One year on - and still no Alcohol Disorder Zones
Published:  02 June, 2009

The government has confirmed that no police forces or local authorities have attempted to create Alcohol Disorder Zones.

Powers to create ADZs have been available for 12 months, giving police extra powers to deal with alcohol-fuelled problems and – controversially – for local authorities to charge retailers for the cost of dealing with disorder.

Critics have said ADZs are unfair on responsible retailers and could be used by authorities simply as a means of boosting revenue. Many have pointed out that local authorities would not want to risk damaging their night-time economies, and attracting bad publicity, by declaring an ADZ.

This week in the House of Commons, Home Office minister Alan Campbell confirmed to Liberal Democrat MP Alan Duncan that no proposals for ADZs had been registered since June 5 2008, the date in which they entered the legal framework.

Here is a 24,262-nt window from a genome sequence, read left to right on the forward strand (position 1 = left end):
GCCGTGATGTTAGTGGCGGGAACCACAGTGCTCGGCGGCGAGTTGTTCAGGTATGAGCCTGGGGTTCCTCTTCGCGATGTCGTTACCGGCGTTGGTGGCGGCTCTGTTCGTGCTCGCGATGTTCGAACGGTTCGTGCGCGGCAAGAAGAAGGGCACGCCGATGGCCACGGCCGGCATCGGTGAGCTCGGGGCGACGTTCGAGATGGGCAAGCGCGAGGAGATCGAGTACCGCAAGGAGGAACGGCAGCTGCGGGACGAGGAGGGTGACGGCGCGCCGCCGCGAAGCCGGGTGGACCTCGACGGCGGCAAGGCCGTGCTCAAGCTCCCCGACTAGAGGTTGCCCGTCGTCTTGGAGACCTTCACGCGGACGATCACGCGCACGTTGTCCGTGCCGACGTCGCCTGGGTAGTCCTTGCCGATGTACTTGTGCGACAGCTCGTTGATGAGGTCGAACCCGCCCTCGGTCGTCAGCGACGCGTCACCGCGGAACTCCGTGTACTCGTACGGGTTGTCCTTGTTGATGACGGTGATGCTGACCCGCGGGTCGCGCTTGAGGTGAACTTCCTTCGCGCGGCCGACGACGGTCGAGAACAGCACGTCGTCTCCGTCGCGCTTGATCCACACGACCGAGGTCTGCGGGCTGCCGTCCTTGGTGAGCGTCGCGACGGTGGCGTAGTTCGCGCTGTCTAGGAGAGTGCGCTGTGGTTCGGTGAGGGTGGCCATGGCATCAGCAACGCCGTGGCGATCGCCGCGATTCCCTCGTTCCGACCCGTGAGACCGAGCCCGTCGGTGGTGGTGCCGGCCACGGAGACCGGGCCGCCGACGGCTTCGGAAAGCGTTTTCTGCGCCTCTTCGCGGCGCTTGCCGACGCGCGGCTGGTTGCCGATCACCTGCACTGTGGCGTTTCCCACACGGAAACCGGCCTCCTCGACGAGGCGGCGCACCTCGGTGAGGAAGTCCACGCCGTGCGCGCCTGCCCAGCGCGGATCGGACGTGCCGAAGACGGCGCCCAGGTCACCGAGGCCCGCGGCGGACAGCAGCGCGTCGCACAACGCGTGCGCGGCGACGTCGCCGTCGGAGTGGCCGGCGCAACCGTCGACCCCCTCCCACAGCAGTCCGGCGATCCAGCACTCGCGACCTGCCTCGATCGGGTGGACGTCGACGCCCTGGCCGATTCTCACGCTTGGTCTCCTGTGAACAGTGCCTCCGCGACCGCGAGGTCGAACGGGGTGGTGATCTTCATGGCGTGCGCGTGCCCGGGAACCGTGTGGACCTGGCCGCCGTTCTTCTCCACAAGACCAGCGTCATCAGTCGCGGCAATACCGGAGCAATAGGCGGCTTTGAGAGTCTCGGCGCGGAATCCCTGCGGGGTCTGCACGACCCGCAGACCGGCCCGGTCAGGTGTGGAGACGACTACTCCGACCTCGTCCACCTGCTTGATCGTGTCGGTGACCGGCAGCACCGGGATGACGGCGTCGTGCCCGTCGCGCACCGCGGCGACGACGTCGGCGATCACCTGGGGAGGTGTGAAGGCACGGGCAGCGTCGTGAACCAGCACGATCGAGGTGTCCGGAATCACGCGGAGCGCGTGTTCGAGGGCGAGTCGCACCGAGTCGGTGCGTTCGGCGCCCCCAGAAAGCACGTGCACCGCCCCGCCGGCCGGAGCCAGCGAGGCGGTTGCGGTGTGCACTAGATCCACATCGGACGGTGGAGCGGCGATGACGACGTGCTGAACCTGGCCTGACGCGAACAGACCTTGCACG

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Lifting the spirits

I were to sum up alcohol sales over Christmas 2017 in one word, it would be “gin”. At Nielsen, we define the Christmas period as the 12 weeks to December 30 and in that time gin sales were £199.4 million, which means they increased by £55.4 million compared with Christmas 2016. There’s no sign the bubble is about to burst either. Growth at Christmas 2016 was £22.4 million, so gin has increased its value growth nearly two-and-a-half times in a year. The spirit added more value to
total a

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